One factor which has been conveniently ignored by almost all the beat scribes during this free agent season is the securing of additional sandwich picks at the amateur draft when teams’ free agents scurry to the highest bidder, assuming arbitration has been offered to these players. Almost all of the columns isolate these players like Pedro, and fail to look at the moves in a grander context, simplistically bringing up the hot-button issues like “loyalty”, “respect”, and other such semantic drivel. In the Sox’ case, they offered arbitration to each of Lowe, Martinez, Varitek, and Cabrera. As it stands, the Sox may pick up the two picks due to the Mets’ signing of Pedro, two more if Cabrera moves on to someone else (looking likely after the pending Renteria signing), and two more if Lowe bolts, which is almost assured. I don’t want to think about the two for a Varitek exodus, so let’s leave it at those three.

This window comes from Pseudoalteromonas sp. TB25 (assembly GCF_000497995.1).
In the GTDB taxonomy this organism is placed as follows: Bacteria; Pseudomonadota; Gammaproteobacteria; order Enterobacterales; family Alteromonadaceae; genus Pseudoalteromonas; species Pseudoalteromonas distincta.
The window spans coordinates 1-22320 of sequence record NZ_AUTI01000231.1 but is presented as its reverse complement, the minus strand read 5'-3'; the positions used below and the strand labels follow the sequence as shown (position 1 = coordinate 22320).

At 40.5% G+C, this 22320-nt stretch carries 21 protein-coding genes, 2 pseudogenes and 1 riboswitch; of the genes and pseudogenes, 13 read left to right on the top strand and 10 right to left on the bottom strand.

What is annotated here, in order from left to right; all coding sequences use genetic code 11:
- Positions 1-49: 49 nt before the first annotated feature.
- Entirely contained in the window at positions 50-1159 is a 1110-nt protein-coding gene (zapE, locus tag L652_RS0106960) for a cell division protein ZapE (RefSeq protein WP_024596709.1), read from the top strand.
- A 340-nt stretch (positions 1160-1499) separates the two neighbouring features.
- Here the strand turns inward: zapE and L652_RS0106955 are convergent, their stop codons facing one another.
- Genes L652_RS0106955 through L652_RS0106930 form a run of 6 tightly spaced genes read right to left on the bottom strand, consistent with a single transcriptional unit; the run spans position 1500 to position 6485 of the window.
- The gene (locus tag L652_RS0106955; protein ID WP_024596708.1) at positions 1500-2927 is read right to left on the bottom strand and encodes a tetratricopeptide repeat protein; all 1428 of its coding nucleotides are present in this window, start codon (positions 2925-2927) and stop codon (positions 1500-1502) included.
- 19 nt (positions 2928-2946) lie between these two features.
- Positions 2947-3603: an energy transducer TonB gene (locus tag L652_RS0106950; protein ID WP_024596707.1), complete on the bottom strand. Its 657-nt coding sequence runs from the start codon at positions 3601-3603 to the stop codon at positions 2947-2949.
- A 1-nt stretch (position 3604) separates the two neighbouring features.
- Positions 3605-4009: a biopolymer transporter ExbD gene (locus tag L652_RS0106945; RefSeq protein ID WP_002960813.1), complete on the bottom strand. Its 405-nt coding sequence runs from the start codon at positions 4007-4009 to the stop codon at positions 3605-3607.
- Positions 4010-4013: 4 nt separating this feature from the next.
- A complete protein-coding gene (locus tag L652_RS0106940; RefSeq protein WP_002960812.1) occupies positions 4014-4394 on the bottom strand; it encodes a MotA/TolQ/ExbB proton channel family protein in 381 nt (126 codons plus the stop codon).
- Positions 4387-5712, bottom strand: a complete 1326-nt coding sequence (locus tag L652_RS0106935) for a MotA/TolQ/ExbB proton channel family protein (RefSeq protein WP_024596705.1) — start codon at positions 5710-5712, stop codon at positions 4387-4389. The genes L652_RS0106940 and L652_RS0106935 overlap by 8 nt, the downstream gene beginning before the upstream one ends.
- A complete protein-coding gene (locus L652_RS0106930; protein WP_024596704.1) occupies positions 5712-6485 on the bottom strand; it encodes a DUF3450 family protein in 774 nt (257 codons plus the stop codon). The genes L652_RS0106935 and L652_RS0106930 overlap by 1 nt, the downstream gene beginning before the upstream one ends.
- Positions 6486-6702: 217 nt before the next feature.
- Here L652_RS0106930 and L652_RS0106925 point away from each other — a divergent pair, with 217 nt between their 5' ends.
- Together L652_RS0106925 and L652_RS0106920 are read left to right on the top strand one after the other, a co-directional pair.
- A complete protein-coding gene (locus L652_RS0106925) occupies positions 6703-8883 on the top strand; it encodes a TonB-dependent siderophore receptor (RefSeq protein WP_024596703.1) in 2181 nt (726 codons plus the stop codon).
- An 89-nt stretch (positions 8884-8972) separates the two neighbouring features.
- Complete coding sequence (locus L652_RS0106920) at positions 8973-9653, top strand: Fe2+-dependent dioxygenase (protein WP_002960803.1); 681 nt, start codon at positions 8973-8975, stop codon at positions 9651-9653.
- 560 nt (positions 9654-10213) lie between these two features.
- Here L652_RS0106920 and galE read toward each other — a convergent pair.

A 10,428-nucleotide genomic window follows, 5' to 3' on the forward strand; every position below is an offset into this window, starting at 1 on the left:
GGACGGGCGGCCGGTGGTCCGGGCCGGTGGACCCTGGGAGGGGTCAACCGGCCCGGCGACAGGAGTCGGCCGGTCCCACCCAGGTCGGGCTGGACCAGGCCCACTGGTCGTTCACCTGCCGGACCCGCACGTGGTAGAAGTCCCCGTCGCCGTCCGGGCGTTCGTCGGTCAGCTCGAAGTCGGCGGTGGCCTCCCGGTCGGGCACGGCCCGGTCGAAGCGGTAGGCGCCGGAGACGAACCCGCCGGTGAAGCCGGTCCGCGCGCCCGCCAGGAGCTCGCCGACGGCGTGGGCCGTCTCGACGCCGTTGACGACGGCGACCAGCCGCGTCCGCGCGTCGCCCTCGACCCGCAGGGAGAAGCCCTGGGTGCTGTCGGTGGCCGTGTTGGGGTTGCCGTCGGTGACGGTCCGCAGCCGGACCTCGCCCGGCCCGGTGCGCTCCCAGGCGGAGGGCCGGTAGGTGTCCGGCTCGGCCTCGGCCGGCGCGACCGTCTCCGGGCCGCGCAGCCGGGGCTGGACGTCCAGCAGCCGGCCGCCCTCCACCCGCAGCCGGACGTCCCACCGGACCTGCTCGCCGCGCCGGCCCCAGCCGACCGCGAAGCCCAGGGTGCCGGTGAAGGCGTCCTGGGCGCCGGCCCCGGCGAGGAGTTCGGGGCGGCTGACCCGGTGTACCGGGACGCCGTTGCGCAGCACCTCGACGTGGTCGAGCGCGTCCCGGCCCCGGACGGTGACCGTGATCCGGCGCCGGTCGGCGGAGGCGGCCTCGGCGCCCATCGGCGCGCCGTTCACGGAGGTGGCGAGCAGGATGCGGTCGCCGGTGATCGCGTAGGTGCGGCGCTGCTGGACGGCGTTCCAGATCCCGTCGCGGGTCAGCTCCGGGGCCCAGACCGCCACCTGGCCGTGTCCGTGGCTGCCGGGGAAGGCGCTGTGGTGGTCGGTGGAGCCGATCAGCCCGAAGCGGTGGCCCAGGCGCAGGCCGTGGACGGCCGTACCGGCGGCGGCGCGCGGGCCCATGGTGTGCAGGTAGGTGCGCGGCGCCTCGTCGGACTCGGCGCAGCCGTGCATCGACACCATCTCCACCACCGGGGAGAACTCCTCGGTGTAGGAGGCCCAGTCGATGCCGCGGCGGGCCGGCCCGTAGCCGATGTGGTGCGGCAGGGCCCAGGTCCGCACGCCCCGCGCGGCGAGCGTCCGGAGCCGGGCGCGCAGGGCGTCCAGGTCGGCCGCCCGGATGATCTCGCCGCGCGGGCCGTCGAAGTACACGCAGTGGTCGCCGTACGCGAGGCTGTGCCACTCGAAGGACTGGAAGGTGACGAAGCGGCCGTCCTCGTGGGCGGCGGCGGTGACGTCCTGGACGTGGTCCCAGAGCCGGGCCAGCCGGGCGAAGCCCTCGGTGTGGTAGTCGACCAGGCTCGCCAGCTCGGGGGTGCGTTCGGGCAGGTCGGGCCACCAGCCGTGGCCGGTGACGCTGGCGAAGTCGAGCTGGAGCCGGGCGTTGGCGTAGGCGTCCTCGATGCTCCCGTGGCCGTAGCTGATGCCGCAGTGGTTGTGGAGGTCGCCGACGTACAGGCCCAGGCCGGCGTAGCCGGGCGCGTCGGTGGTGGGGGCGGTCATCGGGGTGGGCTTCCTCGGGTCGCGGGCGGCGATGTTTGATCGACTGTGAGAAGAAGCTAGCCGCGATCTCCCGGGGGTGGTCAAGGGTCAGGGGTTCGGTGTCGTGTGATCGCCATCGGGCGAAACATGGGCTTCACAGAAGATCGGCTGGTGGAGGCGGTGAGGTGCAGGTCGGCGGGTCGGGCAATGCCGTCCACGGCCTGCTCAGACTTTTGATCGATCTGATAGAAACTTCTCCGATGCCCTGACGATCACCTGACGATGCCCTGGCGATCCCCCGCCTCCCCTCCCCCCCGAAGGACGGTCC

So, the cost of Pedro Martinez would actually have been $50M + the loss of these draft picks. Lowe would be upwards of 27M + the draft picks. Cabrera was looking like 30M + the loss of the draft picks. In this way, the Sox’ calculated offer of arbitration to all four of these guys was a very smart move – the replacement cost of minor league prospects and their upside at the major league minimum (if they pan out) for five years, versus the uninsurable risk of a guy like Martinez at $14M per for four years (heart and soul and all of that jazz nothwithstanding) makes the jettisoning of these players a no-brainer. In fact, the Sox’ pending signing of Renteria is really Renteria for 4/40 + the two minor leaguers at their nominal salary plus bonus. It’s almost like trading these guys with a bit of cash at the deadline for 6 high-level prospects, except that we aren’t at the trading deadline, there isn’t a pennant race, and there are still 3 months to get to an opening day roster. Very wise, if you are thinking long-term.